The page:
Our business infrastructure also extends to tax. We expect companies based here to pay their taxes, and we hold them to account if they don’t. The reality is that today we have one of the most competitive corporate tax rates across the G20 at 20 per cent. This stable and attractive tax regime is an important sign that the UK is open for business.

Then there’s the most crucial thing – the people. The strength of our economy has meant that we have attracted one of the most diverse pools of talent in the world to the UK. The signals we send to this workforce need to be of continued openness and opportunity. The World Bank also ranks the UK as the second best place in Europe to employ workers, only behind Denmark. It is a system that works well for employees too.

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For this to work we need to create jobs. Take HomeServe – over the next 10 years we aspire to have 100,000 engineers and I want each of these to have an apprentice. This is a realistic ambition and government should be pushing the apprentice agenda harder to make it a reality.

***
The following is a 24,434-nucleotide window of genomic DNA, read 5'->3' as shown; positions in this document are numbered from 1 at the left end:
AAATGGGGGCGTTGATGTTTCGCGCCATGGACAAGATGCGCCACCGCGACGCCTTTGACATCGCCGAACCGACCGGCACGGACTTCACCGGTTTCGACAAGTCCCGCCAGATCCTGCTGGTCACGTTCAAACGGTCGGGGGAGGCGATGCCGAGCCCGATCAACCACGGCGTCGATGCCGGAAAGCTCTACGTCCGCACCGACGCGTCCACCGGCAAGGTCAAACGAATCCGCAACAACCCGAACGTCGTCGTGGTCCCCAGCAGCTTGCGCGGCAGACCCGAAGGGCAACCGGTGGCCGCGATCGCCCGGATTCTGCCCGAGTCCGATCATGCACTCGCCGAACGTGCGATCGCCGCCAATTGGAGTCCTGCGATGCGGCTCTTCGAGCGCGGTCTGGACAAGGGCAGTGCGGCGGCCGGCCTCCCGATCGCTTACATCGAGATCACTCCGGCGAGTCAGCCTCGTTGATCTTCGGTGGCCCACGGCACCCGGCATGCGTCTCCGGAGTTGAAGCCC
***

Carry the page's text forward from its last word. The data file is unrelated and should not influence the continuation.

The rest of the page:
I really believe that the UK today is the best place to do business with the world. We need to make sure it stays that way.

Since 23 June I have visited seven countries that are all potential new markets for HomeServe. Brexit was not raised in a single meeting we had, nor has it been a point of discussion with our new American partners.

There is a lot to do, but the possibilities for UK enterprise are global and abundant. Africa isn’t on HomeServe’s agenda today but I will be keeping in touch with my friend in Kenya – who knows what can happen when you are open to a world of opportunities.

City A.M.'s opinion pages are a place for thought-provoking views and debate. These views are not necessarily shared by City A.M.